place where revenue bills begin,” a Republican House staffer told Roll Call, a
Washington political newspaper. 54
One mechanism for correcting the
problem — bringing the bill back to
the Senate to approve a fixed version
— seemed impractical. That move would
require unanimous consent of the members, and Republican Sen. Coburn, a
staunch opponent, was certain to deny
his approval. 55
By early December, a Republican
cosponsor said the bill’s immediate
prospects were dim. “I would imagine
with the hurdle they are up against, it
probably is dead for this year,” Sen.
Richard M. Burr, R-N.C., told CQ Today.
Later, congressional staffers said that
chances of passage had improved. 56
In the new Congress the bill’s
prospects would be uncertain. In the
House, the new Republican majority will
include a contingent of Tea Party members, who generally oppose government
regulation. And the mood in the Tea
Party grass roots is that the food-safety
bill represents a government attack.
“The FDA will have such sweeping
regulatory powers they will be able to
back-door their way into repressive regulations of small farmers anytime they
please,” a Roanoke, Va., Tea Party group
declared on its website, urging supporters to push their representative into
voting against the bill if it comes up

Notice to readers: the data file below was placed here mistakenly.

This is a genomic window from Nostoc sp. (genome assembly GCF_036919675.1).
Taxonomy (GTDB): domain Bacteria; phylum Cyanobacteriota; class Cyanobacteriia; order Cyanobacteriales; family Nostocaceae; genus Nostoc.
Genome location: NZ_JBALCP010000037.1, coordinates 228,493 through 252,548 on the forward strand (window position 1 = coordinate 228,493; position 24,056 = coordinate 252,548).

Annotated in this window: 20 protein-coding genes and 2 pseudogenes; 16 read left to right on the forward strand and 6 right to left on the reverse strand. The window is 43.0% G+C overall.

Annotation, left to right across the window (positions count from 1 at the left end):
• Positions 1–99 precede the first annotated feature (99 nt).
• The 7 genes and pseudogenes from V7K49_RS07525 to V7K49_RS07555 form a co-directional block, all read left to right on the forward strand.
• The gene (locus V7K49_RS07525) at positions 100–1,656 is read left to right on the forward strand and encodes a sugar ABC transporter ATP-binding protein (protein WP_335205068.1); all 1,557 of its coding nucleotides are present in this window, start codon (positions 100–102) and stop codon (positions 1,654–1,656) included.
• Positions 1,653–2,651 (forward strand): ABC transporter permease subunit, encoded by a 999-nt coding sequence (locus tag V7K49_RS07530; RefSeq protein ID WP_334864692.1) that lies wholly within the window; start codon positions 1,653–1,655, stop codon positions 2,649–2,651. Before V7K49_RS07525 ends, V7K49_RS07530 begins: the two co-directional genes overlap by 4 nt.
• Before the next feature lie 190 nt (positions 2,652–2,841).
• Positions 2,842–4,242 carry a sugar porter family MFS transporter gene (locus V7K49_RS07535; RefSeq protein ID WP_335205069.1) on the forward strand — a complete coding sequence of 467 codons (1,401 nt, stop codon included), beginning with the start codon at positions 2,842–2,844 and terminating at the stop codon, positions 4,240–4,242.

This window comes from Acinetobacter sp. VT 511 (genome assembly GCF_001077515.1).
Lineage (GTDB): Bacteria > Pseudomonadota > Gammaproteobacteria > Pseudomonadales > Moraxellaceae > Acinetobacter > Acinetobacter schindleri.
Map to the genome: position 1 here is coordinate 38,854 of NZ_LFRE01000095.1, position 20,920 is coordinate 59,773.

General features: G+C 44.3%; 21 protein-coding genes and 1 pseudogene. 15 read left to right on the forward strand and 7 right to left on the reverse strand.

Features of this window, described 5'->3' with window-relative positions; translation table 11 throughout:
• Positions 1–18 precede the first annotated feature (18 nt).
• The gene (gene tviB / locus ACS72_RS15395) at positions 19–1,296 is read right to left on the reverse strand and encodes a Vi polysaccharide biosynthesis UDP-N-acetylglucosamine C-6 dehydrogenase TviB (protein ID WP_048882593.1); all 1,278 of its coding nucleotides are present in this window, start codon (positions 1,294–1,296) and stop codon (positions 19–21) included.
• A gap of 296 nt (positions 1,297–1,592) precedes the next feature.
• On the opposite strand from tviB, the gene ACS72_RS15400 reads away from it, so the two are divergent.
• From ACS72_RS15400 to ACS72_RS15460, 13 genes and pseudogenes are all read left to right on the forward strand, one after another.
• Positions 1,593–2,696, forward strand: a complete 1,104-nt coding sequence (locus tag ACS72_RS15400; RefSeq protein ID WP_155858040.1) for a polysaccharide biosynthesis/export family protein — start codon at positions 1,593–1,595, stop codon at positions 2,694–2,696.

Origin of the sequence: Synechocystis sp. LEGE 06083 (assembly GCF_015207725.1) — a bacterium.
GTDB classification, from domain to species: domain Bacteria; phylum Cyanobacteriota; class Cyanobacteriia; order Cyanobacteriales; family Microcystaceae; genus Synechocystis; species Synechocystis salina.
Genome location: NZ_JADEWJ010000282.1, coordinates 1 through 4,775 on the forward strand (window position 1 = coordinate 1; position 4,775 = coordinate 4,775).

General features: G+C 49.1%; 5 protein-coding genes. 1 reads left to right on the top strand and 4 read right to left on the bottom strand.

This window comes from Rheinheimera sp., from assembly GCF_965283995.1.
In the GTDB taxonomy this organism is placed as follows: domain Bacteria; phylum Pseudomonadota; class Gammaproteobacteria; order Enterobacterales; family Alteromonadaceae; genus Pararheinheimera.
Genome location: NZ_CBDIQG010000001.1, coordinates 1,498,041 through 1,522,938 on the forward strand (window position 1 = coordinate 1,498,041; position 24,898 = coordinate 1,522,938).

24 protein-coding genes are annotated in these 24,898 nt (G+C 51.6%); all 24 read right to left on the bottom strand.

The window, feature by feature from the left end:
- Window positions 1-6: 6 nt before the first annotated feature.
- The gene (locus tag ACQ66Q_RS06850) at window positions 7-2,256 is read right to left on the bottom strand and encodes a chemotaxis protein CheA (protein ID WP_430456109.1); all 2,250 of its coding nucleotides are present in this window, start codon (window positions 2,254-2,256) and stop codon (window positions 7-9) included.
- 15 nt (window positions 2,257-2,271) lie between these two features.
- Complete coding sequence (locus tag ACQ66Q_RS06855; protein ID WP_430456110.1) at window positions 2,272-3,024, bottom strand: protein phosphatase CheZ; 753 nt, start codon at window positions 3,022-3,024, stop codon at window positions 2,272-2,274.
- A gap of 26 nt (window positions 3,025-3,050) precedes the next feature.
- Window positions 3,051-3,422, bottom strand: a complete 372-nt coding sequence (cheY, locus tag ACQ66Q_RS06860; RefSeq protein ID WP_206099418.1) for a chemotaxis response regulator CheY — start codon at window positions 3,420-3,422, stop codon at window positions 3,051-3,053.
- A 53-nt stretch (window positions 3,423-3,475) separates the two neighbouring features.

for a second vote. “Freedom affects all
of us whether we grow organic veggies . . . or collect guns. When the government seeks to violate your right to
pursue happiness. . . . they effectively
destroy the fabric of this nation.” 57
Those views are being promoted by
figures influential on the Tea Party right.
“How much money is this going to
cost? And who pays for it in the end?,”
asked Fox News TV commentator
Glenn Beck on his radio show (a nonFox production that’s distributed by
Premiere Radio Network), speaking on
Nov. 19, when the Senate bill was
being readied for passage. “It’s passed
on to the consumer. . . . You’re going
to do something that causes the price
of food to go up even faster? What,
Continued on p. 1054
Would strengthening FDA regulatory authority improve food safety?
DIRECTOR, FOOD POLICY INSTITUTE,
CONSUMER FEDERATION OF AMERICA
COMPETITIVE ENTERPRISE INSTITUTE
WRITTEN FOR CQ RESEARCHER, DECEMBER 2010
WRITTEN FOR CQ RESEARCHER, DECEMBER 2010
egislation pending before Congress would modernize the
100-year-old law that created the Food and Drug Administration, greatly empowering the FDA to improve the nation’s food safety. The most important and basic change to the
FDA’s authority would be a specific, statutory mandate to prevent food-borne illness rather than waiting to act until people
become sick and die. This is a fundamental shift for the agency,
and food experts say it is critical to improving food safety.
First, food processors will be required to identify where
contamination may occur in the food production process and
take steps to prevent it. This will help reduce the chance that
food is contaminated before it leaves the plant. Second, the
FDA will be required to implement science-based minimum
standards for the safe production of fresh fruits and vegetables.
FDA has never before issued such mandatory standards, despite
a series of nationwide outbreaks linked to leafy greens, green
onions, sprouts, peppers and other fresh produce.
Third, FDA will have greater authority to assure imported
food meets the same safety standards as domestically produced food. Americans consume an increasing amount of imported food, yet FDA inspects less than 1 percent of imported